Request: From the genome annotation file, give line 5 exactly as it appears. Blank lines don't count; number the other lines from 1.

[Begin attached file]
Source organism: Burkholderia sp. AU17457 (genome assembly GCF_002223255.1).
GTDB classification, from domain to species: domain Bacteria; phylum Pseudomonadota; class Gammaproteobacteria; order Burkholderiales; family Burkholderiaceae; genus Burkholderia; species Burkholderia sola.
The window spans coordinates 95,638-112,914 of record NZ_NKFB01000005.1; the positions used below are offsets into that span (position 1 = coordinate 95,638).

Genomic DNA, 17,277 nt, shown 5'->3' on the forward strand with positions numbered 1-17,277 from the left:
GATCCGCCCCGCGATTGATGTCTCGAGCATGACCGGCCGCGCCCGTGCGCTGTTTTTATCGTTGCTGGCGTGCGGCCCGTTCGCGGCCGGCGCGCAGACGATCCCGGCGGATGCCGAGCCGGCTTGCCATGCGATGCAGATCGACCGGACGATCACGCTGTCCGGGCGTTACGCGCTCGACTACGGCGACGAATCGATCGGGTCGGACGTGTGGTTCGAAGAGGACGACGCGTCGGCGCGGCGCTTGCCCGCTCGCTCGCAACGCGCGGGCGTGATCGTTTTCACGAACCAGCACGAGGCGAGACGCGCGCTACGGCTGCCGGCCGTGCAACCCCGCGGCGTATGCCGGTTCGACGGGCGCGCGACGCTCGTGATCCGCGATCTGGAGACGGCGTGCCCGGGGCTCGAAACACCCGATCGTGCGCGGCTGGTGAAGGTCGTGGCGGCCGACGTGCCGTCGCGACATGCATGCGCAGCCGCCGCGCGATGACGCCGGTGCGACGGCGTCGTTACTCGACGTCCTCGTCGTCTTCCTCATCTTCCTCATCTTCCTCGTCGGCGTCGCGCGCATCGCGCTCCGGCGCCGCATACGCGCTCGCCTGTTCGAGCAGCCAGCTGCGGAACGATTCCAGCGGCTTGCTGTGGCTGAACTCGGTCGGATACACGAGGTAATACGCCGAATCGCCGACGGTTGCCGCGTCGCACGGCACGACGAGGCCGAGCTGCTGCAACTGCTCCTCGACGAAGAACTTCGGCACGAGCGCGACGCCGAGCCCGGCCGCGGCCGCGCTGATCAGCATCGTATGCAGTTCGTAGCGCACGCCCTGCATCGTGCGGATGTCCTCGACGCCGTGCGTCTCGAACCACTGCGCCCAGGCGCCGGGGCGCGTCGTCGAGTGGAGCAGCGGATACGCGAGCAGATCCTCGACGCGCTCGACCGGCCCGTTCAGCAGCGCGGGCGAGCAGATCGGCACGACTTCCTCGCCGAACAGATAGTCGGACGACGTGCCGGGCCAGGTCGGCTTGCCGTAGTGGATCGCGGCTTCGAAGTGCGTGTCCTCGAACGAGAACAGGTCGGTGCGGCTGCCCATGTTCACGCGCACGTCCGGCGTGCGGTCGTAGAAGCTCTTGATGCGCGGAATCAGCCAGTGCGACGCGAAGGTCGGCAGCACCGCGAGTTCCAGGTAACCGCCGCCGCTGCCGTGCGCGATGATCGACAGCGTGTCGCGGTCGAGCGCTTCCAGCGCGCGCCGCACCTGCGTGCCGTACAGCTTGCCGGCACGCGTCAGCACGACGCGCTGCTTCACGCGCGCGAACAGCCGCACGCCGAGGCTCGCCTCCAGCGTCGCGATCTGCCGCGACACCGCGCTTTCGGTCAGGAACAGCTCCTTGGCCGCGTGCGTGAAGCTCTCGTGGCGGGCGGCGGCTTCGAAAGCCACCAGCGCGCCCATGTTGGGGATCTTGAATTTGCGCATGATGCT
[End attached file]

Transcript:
GATCCGCCCCGCGATTGATGTCTCGAGCATGACCGGCCGCGCCCGTGCGCTGTTTTTATCGTTGCTGGCGTGCGGCCCGTTCGCGGCCGGCGCGCAGACGATCCCGGCGGATGCCGAGCCGGCTTGCCATGCGATGCAGATCGACCGGACGATCACGCTGTCCGGGCGTTACGCGCTCGACTACGGCGACGAATCGATCGGGTCGGACGTGTGGTTCGAAGAGGACGACGCGTCGGCGCGGCGCTTGCCCGCTCGCTCGCAACGCGCGGGCGTGATCGTTTTCACGAACCAGCACGAGGCGAGACGCGCGCTACGGCTGCCGGCCGTGCAACCCCGCGGCGTATGCCGGTTCGACGGGCGCGCGACGCTCGTGATCCGCGATCTGGAGACGGCGTGCCCGGGGCTCGAAACACCCGATCGTGCGCGGCTGGTGAAGGTCGTGGCGGCCGACGTGCCGTCGCGACATGCATGCGCAGCCGCCGCGCGATGACGCCGGTGCGACGGCGTCGTTACTCGACGTCCTCGTCGTCTTCCTCATCTTCCTCATCTTCCTCGTCGGCGTCGCGCGCATCGCGCTCCGGCGCCGCATACGCGCTCGCCTGTTCGAGCAGCCAGCTGCGGAACGATTCCAGCGGCTTGCTGTGGCTGAACTCGGTCGGATACACGAGGTAATACGCCGAATCGCCGACGGTTGCCGCGTCGCACGGCACGACGAGGCCGAGCTGCTGCAACTGCTCCTCGACGAAGAACTTCGGCACGAGCGCGACGCCGAGCCCGGCCGCGGCCGCGCTGATCAGCATCGTATGCAGTTCGTAGCGCACGCCCTGCATCGTGCGGATGTCCTCGACGCCGTGCGTCTCGAACCACTGCGCCCAGGCGCCGGGGCGCGTCGTCGAGTGGAGCAGCGGATACGCGAGCAGATCCTCGACGCGCTCGACCGGCCCGTTCAGCAGCGCGGGCGAGCAGATCGGCACGACTTCCTCGCCGAACAGATAGTCGGACGACGTGCCGGGCCAGGTCGGCTTGCCGTAGTGGATCGCGGCTTCGAAGTGCGTGTCCTCGAACGAGAACAGGTCGGTGCGGCTGCCCATGTTCACGCGCACGTCCGGCGTGCGGTCGTAGAAGCTCTTGATGCGCGGAATCAGCCAGTGCGACGCGAAGGTCGGCAGCACCGCGAGTTCCAGGTAACCGCCGCCGCTGCCGTGCGCGATGATCGACAGCGTGTCGCGGTCGAGCGCTTCCAGCGCGCGCCGCACCTGCGTGCCGTACAGCTTGCCGGCACGCGTCAGCACGACGCGCTGCTTCACGCGCGCGAACAGCCGCACGCCGAGGCTCGCCTCCAGCGTCGCGATCTGCCGCGACACCGCGCTTTCGGTCAGGAACAGCTCCTTGGCCGCGTGCGTGAAGCTCTCGTGGCGGGCGGCGGCTTCGAAAGCCACCAGCGCGCCCATGTTGGGGATCTTGAATTTGCGCATGATGCT